Do community needs trump the rights of the owners to their property? For example, if a vacant land owner does not want to sell a piece of land needed for a community center, or refused to consider selling, would it be legal for the city government to seize that property for the center development through eminent domain ?
The premise is that since you own land and property, you have an obligation to the surrounding community.
Disregarding (for the purposes of the question) that it is not a proper function of government to be providing community centers -the only proper functions of government are to manage and fund the courts, police services and national defence- the expropriation of private property whether it be for a community center or a shopping mall is a violation of individual rights.
The "needs" of many, no matter if that need is determined by government or by a simple vote of the community, do not outweigh the rights of even a single person. This is the fundamental difference between a society formed and operating on the premise of individual rights and one operating on collectivized rights.
To say that a government or any other group has the right to take an individual's property away from him is to say that the government has rights with regard to property that the individual does not. The implications of which is that any person can be considered to be the property of the collective, and that premise makes slaves of us all.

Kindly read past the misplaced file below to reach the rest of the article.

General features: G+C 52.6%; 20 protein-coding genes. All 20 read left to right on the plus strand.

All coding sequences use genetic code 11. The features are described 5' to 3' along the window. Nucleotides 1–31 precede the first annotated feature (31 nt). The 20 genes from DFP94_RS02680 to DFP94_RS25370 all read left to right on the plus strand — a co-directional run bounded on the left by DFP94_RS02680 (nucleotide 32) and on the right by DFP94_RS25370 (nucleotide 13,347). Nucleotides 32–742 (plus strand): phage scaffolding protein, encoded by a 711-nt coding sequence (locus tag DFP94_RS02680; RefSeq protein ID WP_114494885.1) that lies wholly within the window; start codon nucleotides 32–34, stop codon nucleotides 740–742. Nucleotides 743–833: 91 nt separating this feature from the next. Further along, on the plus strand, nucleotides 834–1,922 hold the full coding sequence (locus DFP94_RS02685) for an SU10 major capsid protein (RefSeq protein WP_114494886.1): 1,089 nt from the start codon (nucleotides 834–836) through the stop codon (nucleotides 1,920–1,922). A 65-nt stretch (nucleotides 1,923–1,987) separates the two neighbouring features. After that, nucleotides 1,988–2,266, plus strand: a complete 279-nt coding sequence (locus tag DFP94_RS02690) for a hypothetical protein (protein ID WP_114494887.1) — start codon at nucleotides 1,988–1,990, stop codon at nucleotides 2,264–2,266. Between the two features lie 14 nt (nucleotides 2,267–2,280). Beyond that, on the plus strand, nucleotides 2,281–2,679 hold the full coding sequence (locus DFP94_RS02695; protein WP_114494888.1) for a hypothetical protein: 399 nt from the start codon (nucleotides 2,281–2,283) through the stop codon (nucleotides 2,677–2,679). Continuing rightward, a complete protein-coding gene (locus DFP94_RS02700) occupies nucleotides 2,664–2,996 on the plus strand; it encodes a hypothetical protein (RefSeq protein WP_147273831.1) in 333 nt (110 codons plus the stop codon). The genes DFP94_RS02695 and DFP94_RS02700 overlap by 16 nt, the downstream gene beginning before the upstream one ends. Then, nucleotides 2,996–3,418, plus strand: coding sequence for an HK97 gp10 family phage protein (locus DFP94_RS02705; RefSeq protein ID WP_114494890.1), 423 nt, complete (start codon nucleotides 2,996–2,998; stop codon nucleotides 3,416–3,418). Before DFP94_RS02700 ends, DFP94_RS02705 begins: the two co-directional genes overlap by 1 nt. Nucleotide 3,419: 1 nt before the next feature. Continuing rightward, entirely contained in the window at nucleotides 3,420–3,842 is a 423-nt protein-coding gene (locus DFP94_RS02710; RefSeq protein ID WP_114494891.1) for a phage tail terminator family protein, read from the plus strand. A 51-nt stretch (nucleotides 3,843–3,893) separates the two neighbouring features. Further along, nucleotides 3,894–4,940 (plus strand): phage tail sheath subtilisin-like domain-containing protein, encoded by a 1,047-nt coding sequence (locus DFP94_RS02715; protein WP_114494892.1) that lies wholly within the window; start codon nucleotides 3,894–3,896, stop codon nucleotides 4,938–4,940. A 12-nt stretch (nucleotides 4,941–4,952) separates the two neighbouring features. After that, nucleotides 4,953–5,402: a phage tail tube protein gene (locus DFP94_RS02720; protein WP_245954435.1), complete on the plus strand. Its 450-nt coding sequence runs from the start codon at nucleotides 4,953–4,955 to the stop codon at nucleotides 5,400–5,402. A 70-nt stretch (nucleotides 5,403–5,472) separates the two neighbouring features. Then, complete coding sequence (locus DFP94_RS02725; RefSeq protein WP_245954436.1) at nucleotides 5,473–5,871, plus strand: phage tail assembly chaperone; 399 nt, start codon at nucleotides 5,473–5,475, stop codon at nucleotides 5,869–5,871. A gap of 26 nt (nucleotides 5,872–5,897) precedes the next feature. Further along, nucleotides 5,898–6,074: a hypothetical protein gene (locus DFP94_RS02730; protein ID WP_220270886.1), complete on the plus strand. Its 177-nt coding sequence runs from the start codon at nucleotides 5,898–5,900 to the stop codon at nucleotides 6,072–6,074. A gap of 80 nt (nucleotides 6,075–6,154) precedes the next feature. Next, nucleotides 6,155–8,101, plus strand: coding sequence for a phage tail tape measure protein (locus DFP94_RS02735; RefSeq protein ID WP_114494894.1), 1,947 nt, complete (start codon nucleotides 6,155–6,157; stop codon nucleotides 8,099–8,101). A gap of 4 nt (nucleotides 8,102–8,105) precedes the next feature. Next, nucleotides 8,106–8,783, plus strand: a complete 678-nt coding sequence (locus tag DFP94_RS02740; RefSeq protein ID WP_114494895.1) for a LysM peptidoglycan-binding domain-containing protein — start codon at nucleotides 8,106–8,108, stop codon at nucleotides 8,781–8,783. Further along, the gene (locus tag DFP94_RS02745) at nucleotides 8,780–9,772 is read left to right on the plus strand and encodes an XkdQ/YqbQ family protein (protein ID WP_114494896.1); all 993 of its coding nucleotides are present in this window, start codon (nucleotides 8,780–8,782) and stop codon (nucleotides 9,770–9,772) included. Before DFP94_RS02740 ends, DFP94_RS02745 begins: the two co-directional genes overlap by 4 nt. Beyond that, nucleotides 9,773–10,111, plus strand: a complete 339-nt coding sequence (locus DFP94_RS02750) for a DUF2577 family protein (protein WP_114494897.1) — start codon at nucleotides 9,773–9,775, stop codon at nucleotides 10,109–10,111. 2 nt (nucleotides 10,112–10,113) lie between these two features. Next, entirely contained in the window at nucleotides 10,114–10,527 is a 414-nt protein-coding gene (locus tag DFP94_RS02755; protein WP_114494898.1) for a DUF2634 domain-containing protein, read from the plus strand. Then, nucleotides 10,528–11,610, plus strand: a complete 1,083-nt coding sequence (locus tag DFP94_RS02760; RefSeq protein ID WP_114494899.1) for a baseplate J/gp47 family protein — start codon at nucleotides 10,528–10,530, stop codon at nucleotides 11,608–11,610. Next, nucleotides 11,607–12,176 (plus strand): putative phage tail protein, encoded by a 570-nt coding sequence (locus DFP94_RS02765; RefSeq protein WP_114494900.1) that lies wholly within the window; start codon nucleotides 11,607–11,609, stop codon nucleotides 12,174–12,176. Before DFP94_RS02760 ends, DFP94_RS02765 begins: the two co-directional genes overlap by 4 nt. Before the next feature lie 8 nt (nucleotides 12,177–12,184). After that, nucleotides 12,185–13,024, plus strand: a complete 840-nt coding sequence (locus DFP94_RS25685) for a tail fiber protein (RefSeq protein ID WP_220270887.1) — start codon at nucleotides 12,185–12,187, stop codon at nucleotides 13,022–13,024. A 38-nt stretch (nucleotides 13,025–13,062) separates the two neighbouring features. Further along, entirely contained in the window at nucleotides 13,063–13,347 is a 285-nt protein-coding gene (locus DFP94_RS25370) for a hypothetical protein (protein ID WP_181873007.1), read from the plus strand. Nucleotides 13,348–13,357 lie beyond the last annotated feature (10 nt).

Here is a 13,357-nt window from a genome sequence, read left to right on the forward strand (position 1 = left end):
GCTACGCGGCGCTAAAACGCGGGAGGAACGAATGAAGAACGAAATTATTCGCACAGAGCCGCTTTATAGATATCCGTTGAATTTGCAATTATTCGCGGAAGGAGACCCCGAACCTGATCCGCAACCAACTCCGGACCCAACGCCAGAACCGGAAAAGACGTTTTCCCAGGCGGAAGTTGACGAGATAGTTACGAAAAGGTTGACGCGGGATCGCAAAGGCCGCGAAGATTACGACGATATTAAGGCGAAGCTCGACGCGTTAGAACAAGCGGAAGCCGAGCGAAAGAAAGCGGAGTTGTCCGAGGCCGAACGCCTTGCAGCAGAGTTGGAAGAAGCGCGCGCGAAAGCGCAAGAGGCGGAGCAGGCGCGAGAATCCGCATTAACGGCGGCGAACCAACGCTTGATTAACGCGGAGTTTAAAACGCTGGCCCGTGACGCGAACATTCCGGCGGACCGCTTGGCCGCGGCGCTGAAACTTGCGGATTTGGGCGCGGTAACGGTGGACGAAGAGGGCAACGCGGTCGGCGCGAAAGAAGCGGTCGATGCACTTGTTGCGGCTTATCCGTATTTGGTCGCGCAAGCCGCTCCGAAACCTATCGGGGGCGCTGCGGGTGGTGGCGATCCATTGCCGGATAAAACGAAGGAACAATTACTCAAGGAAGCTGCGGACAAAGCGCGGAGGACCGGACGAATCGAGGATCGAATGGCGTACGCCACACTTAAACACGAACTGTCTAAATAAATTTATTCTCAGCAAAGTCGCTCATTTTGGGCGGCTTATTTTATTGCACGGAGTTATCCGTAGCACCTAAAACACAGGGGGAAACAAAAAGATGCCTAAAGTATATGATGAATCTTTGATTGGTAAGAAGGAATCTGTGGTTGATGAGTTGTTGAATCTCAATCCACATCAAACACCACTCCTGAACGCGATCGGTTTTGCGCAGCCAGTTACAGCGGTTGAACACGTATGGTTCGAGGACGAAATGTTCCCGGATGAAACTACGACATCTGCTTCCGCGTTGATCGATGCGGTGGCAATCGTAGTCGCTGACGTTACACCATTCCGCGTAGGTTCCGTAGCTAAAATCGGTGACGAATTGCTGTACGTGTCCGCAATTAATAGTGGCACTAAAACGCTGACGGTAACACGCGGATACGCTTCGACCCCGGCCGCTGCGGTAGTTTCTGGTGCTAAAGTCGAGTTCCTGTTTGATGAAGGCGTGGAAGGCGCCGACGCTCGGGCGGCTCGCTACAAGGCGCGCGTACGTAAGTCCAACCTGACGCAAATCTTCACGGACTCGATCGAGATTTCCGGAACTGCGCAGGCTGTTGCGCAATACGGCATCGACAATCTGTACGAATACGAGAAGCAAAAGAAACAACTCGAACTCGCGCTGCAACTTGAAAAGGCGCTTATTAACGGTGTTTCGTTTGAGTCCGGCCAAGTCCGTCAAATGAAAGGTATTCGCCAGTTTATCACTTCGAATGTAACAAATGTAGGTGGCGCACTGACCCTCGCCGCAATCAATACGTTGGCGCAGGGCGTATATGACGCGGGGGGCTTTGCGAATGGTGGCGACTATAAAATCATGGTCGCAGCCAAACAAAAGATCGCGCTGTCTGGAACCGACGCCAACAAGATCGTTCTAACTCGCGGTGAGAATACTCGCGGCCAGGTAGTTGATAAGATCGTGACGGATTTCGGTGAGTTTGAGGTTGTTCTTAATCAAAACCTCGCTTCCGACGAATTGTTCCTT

Property rights are a corollary of the right to life. In suggesting the collective has the right to take an individual's property you are in effect saying that the individual has no right to his own life (the freedom to take all the actions required to support, the furtherance, the fulfilment and the enjoyment of his own life) if those desires conflict with the collective will of "government" or any similarly empowered gang or mob.
Note that it does not matter what the owner was doing with the property, it could have been nothing more than a fallow field or a vacant lot, regardless, the right to property is the right to own (in the most complete sense of that word), dispose of and use property be it intellectual or physical in any way you see fit.
answered Oct 03 '10 at 07:58
Martin Gasser ♦